Oops! Just Killed A Friend

Wow! Killing a friend ain’t easy. You think you’re ready for it. You have planned the dramatic demise, executed to perfection, but when it gets right down to it, it is soooo hard.

And when they are lying there dead, with an arrow though their heart, or an axe wound in their head, you think you can just walk away. But what do you still have to do?

Press the Save button.

Haldir – too noble for our times.

Do you get the irony? Your friend lies dead on the page, their blood still wet, and you are totally responsible for it. Sure you didn’t wield the axe, or aim the bow, but you created this person, this character, this hero.

He trusted you, allowed you to move him from one part of the kingdom to the other. He has seen you put him in a tight jam and always something happens to get him out of it in the nick of time. He never complained.

Except this time he is dead. You killed him and now he glares at you from the computer screen.


Brom – never got over the loss of his dragon.

And you walk around in a daze. What made you do it? Why? For the glory? So that the reader would say: “Wow I never thought he would dare…” And you know you will have to face your writers group next week with this and get flayed. They loyally listened to your manuscript week after week, growing to love your characters, buying into your plot, and now you do this to them!


He hasn’t gone you know, not really. A knock on the door, a guy at the gym with the same tattoo, a person who bumps shoulders on the busy train platform. Your eyes meet fleetingly and you look away, guilty, ashamed. How could you have done that?

You killed a good friend, one who let you create them. And now you are going to expect the other characters in the story to trust you? Beware my friend. You never can be sure just how the next chapter will end.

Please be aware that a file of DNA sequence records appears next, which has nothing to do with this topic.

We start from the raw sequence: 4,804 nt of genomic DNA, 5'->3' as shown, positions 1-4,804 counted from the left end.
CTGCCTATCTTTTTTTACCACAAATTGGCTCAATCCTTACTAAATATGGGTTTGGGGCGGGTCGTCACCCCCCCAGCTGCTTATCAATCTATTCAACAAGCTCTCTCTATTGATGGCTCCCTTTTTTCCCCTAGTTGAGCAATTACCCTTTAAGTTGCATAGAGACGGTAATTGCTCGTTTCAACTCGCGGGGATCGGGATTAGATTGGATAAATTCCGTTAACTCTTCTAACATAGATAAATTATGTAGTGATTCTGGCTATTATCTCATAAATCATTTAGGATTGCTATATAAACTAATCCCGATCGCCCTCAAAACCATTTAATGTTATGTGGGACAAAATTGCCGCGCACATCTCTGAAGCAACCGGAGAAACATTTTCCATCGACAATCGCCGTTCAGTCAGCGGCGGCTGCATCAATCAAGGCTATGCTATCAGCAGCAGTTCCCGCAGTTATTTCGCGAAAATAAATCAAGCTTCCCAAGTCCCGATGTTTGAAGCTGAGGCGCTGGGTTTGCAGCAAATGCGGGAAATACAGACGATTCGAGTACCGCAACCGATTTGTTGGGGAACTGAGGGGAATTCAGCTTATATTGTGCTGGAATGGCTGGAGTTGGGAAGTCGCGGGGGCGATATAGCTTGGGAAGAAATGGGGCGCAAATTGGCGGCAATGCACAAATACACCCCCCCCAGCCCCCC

I simply could never accept this. Destroyed my childhood innocence and I’m in my 40’s!

Good Writing,


Alon Shalev is the author of The Accidental Activist and A Gardener’s Tale. He has written two fantasy novels and the first reached the Quarter Finals of  the Amazon Breakthrough Novel Award as of March 2012. More on Alon Shalev at http://www.alonshalev.com/and on Twitter (@elfwriter).

13 comments on “Oops! Just Killed A Friend

  1. I feel your pain! I have a character slated for destruction before the end. He has had a hard life and deserves better than what I have in mind for him…
    C’est la vie, my friend. STORY is a demanding mistress!

  2. elveswriter says:

    And when you mess with a mistress, someone always gets hurt! Have a great weekend, friend.

  3. Dear Elveswriter, Congrats in placing so high in the Amazon contest. I have two YA’s set against the background of Coral Cove, a fictitious Greek sponge fishing village on the West Coast of Florida that I’m trying to sell. Love San Francisco. Have a good friend, Peggy, who’s a psychologist I used as a minor character in See Mommy Run. Laura

  4. Elli Comeau says:

    My characters or rather their stories tend to drive me there a lot. I do enjoy doing that to them though – as much as it hurts me too. I had to kill my favorite character, who had gone through three books with my heroes. I miss him very much, but it had to be. I don’t decide what happens. My characters do….

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  9. Stian Lavik says:

    An interesting point, though, is how a book allows for more remote characters than a movie. And I find that the story typically becomes richer from a greater selection of persons. Haldir should of course not been killed off in the movies, as he had another much more important task than coming to the Aud of men at Helms Deep in the book. He was charged with the defense of Lorien, and he the reader never gets as attached to him in the book as in the movies.

    Still, the pointed in this article are valid, and I find it a good read.

  10. Reblogged this on Helen Henderson, Author and commented:
    I hadn’t thought of this before. Usually I kill the bad guy and only torture the hero. The post is true. It explains why we mourne for our characters. Even if they live in the book, at the end we close the chapter.

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